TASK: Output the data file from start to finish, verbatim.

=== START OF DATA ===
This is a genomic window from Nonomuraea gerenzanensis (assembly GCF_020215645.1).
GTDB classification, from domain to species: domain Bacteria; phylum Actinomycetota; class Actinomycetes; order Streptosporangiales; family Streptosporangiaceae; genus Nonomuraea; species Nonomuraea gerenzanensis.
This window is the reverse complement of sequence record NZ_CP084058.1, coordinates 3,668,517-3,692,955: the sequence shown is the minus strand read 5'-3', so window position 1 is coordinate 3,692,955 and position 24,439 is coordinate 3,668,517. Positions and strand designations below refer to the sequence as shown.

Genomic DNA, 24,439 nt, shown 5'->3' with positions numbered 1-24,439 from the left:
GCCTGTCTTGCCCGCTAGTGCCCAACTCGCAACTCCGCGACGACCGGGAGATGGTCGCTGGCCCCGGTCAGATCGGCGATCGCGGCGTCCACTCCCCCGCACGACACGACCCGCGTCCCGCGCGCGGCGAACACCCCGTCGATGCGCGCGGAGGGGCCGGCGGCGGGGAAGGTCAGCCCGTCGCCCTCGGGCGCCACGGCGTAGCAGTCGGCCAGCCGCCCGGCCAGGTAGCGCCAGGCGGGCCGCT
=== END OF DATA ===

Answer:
This is a genomic window from Nonomuraea gerenzanensis (assembly GCF_020215645.1).
GTDB classification, from domain to species: domain Bacteria; phylum Actinomycetota; class Actinomycetes; order Streptosporangiales; family Streptosporangiaceae; genus Nonomuraea; species Nonomuraea gerenzanensis.
This window is the reverse complement of sequence record NZ_CP084058.1, coordinates 3,668,517-3,692,955: the sequence shown is the minus strand read 5'-3', so window position 1 is coordinate 3,692,955 and position 24,439 is coordinate 3,668,517. Positions and strand designations below refer to the sequence as shown.

Genomic DNA, 24,439 nt, shown 5'->3' with positions numbered 1-24,439 from the left:
GCCTGTCTTGCCCGCTAGTGCCCAACTCGCAACTCCGCGACGACCGGGAGATGGTCGCTGGCCCCGGTCAGATCGGCGATCGCGGCGTCCACTCCCCCGCACGACACGACCCGCGTCCCGCGCGCGGCGAACACCCCGTCGATGCGCGCGGAGGGGCCGGCGGCGGGGAAGGTCAGCCCGTCGCCCTCGGGCGCCACGGCGTAGCAGTCGGCCAGCCGCCCGGCCAGGTAGCGCCAGGCGGGCCGCT